Statement General Assembly Briefing on the Report of the President of the International Residual Mechanism for Criminal Tribunals

John Giordano
Public Delegate
U.S. Mission to the United Nations
New York, New York
October 23, 2019


Thank you, Mr. President, and thank you, President Agius for your briefing on the Mechanism. We applaud and support your unending efforts toward justice.

We commend President Agius’ continued focus on the core functions of the Mechanism: concluding residual judicial proceedings, tracking remaining fugitives, monitoring cases referred to national jurisdictions, protecting victims and witnesses, supervising the enforcement of sentences, assisting national jurisdictions, and preserving and managing the archives. These pillars have produced a sustainable, efficient, and effective Mechanism to combat the horrendous atrocities committed in Rwanda and the former Yugoslavia.

We also applaud the diligent work of the Judicial Chambers. Currently, the Pre-Trial Chamber is handling its first major, multi-accused contempt proceeding in the Turinabo case. We commend the Prosecutor’s pursuit of this case, demonstrating that defiance of the ICTR and the Mechanism and disrespect for the rule of law will not be tolerated. The Trial Chamber continues to proceed with the Stanišic and Simatović trial and the Appeals Chamber is handling both the Mladić and the Ngirabatware cases. The Appeals Chamber’s March 2019 decision upholding the conviction of Radovan Karadžić and imposing a life sentence affirms the Chambers’ commitment to ensure justice for the gravest crimes.

The Chambers’ work demonstrates the Mechanism’s success at improving efficient functioning while also preserving due process for defendants. Streamlined inter-branch coordination and a high-performance work environment ensure that each organ performs its role and helps to improve gender equality and prevent harassment and abuse of authority in the workplace.

We would also again like to recognize the Mechanism’s tireless search for the eight Rwandan fugitives involved in the 1994 genocide, including its reaching out to national authorities to establish working relationships for ongoing investigations. We continue to urge all countries to cooperate fully with the Mechanism. In particular, we note that South Africa’s failure to cooperate fully with the Mechanism remains disappointing, especially given that it is serving as President of the Security Council this month. We urge South Africa to take on its responsibilities as a leader in the Security Council, and in standing against impunity for the worst crimes, and cooperate fully with the Mechanism.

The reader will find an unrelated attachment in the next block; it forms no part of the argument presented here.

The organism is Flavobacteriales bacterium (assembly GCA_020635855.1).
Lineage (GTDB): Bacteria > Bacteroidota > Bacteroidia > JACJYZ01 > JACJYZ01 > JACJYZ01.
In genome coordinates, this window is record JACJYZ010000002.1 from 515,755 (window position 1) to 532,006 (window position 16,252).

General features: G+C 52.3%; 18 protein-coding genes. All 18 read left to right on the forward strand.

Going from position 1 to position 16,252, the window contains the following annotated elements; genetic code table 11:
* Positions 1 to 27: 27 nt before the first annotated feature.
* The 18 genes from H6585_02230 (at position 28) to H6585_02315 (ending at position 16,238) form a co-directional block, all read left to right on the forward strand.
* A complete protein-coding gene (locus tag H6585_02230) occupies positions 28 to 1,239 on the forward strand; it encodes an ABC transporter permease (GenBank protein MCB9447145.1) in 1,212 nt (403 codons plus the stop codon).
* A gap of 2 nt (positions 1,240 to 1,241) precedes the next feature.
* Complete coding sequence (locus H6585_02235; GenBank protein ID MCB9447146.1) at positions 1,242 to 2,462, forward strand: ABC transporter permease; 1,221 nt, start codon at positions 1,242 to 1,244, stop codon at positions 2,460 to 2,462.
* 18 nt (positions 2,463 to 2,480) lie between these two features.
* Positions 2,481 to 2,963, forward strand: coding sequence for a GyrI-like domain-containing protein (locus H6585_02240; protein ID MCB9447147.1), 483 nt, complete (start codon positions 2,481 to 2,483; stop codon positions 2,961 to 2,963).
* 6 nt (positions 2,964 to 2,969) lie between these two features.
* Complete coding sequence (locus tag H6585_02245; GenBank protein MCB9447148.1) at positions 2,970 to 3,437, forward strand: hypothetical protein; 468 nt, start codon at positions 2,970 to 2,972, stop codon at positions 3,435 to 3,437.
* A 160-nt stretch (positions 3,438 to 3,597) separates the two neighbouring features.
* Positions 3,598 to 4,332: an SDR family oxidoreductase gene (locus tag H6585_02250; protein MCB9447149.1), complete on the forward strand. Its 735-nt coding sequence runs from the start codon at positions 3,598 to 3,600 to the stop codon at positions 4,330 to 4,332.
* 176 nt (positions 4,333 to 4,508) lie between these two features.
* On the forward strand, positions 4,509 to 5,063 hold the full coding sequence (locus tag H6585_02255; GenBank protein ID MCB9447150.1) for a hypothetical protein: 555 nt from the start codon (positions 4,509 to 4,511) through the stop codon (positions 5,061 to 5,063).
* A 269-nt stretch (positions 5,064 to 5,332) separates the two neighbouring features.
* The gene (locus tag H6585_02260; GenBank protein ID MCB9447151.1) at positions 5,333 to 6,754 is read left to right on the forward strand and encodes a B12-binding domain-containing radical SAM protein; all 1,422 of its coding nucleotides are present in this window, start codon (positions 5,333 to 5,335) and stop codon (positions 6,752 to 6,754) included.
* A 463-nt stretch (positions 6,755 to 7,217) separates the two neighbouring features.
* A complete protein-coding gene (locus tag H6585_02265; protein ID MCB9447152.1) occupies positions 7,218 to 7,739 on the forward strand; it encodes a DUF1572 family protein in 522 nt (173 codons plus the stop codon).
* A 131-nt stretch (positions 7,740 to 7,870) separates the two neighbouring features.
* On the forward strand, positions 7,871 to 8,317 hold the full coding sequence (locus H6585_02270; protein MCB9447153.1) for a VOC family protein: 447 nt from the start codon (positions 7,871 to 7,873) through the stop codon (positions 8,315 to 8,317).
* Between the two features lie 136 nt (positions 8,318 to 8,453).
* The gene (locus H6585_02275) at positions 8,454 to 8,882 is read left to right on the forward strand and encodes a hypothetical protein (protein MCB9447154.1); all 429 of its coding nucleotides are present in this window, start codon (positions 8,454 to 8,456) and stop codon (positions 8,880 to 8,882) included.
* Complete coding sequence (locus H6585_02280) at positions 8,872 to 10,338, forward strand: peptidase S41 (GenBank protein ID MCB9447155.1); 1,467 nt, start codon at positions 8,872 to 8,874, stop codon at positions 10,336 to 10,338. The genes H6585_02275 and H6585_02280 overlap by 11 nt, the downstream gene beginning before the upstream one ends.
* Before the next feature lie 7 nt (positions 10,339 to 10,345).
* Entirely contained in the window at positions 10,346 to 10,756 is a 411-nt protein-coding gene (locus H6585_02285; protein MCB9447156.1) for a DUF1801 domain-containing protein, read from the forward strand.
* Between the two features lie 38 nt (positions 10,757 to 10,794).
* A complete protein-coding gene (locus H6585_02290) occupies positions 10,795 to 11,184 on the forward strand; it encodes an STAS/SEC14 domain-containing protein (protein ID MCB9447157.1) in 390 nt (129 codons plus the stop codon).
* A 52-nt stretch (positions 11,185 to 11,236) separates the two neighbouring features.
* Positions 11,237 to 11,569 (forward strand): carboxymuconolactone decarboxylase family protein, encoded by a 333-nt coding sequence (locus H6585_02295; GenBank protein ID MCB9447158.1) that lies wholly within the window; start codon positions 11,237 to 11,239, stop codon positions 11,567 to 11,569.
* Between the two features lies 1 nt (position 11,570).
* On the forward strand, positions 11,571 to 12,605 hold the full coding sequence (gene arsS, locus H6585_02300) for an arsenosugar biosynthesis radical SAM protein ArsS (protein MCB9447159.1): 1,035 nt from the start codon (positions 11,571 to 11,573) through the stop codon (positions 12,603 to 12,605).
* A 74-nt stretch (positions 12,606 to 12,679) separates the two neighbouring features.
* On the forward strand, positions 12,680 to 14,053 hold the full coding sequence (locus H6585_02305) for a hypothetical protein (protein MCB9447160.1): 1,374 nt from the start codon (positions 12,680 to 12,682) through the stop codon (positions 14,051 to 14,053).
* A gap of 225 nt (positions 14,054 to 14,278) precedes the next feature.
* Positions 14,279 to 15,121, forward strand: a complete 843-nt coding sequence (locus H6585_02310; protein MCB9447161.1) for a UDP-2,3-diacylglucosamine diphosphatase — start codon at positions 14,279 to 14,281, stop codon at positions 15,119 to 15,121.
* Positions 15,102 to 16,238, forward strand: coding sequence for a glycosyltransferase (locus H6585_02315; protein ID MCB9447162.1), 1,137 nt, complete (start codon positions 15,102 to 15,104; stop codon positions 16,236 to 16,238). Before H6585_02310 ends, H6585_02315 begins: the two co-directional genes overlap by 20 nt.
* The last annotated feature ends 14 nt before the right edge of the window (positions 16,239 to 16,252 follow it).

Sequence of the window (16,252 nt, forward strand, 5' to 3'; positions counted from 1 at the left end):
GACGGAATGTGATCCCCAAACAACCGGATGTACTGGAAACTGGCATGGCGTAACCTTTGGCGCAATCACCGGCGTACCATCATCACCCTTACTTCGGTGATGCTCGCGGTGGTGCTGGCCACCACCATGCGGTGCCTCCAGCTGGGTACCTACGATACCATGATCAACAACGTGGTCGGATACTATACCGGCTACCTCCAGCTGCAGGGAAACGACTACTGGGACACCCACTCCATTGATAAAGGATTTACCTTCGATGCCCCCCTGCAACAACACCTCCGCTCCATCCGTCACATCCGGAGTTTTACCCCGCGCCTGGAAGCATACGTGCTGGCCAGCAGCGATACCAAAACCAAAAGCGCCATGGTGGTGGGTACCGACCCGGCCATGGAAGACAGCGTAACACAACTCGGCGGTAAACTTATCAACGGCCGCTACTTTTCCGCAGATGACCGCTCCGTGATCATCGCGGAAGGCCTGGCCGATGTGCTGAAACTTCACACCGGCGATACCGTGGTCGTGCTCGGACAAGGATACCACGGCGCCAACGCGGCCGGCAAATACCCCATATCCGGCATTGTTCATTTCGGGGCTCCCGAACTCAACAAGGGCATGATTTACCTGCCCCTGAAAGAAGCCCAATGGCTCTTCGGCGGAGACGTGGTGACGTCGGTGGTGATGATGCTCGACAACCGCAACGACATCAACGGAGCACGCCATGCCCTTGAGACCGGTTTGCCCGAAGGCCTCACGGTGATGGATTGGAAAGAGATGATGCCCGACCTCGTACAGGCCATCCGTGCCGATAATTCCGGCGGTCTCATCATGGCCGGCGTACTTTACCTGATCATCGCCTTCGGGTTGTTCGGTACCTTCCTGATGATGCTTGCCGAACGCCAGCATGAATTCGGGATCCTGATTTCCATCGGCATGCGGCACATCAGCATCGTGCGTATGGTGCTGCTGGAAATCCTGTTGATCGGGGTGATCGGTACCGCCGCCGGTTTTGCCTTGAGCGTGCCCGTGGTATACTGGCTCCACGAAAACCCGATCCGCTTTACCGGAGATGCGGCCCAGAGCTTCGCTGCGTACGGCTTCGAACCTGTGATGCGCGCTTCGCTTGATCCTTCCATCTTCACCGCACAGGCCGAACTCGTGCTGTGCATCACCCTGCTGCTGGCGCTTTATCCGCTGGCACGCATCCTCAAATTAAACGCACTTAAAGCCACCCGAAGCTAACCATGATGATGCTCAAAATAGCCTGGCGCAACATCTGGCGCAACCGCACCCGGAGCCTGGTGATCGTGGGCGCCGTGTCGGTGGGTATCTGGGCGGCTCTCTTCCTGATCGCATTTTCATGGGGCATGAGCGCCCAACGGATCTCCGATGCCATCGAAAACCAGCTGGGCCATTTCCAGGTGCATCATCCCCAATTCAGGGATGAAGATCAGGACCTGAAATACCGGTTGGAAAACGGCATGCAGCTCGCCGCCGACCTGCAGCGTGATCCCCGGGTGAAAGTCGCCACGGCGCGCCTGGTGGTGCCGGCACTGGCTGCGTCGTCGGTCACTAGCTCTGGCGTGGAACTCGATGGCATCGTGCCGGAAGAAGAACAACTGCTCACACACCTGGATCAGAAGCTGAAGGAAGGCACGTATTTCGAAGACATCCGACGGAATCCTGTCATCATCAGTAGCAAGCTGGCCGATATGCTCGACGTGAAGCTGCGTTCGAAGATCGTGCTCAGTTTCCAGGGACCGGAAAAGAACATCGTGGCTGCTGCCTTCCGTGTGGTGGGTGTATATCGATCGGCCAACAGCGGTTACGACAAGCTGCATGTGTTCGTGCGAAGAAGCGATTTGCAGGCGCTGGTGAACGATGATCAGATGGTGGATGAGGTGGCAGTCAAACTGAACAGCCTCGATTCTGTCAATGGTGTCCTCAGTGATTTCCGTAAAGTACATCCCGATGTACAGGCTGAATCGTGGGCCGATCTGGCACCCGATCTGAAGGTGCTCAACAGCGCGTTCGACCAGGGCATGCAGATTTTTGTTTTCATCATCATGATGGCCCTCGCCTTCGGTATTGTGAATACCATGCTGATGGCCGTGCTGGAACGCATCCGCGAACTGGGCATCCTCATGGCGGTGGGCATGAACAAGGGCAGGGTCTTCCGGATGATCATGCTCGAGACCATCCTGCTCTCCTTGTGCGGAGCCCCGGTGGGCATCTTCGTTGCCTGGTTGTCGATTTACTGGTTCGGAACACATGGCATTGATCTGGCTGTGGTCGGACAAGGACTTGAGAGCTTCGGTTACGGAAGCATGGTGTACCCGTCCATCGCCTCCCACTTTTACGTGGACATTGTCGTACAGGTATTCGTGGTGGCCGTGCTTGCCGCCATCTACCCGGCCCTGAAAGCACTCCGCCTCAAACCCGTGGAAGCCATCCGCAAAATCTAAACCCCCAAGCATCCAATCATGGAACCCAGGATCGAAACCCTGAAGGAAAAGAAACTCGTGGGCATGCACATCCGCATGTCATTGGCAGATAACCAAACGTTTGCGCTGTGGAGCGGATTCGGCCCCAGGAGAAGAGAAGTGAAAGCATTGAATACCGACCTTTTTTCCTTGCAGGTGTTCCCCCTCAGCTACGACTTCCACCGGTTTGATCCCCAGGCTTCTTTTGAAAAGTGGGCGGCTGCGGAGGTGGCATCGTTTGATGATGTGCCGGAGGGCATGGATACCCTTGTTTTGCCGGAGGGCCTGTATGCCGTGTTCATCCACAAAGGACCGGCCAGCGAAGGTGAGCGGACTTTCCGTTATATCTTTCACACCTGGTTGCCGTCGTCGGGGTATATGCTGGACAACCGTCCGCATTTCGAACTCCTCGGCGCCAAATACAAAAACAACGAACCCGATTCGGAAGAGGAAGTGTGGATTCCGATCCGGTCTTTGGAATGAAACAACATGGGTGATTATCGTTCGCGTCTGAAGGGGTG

Importantly, we appreciate the Mechanism’s devotion to outreach. We note the visits of President Agius to Rwanda, Croatia, and Bosnia and Herzegovina, and intention to visit other regions of the former Yugoslavia. His visit to Rwanda in April was particularly significant, as it was on the Twenty-fifth Commemoration of the 1994 Genocide in Rwanda. Through these missions, the Mechanism reaffirms its goals to heal victims by engaging with their communities and recognizing the past. While the past cannot be changed, it must be memorialized and acknowledged to prevent such atrocities in the future.

We commend the Mechanism’s role in fostering and supporting sustainable transitional justice initiatives within the territories of Rwanda and the former Yugoslavia, including support for capacity-building. For example, training on fugitive tracking and the investigation and prosecution of sexual and gender-based violence helps prepare the authorities where the crimes were committed to assume and fulfill responsibility to pursue justice and accountability.

We also welcome the Mechanism’s support for national prosecutions. Such prosecutions, including three pending cases in Rwanda and two in France, were referred and are being monitored by the Mechanism. The Mechanism offers its support by responding to requests for assistance in relation to these crimes. Within the last reporting period, the Prosecution received and processed one request for assistance from Rwanda and 271 requests from other Member States and international organizations. Although the Mechanism’s role in coordinating and deciding its own cases remains a lasting force for justice, we commend its efforts to build systems of justice beyond its courtroom walls.

We applaud the Mechanism’s release of an online exhibition in June 2019, which showcased witnesses’ sketches from their testimonies before the International Criminal Tribunal for Rwanda (ICTR) and the International Criminal Tribunal for the former Yugoslavia (ICTY) Trial Chambers. These images are truly “worth a thousand words,” helping victims better explain their experiences and bringing these stories to life. One witness, for example, sketched the Nyange Parish Church in the Kivumu commune of Rwanda, where at least 2,000 Tutsis seeking refuge were surrounded, attacked, and killed in 1994. By sharing this painful memory with the ICTR Trial Chamber, and now with the world, this witness no longer carries this story, this burden, alone.

The United States continues its commitment to holding perpetrators accountable and to achieving justice for victims. We will never forget the victims in Rwanda and in the former Yugoslavia. We will continue to support the Mechanism’s efforts toward justice.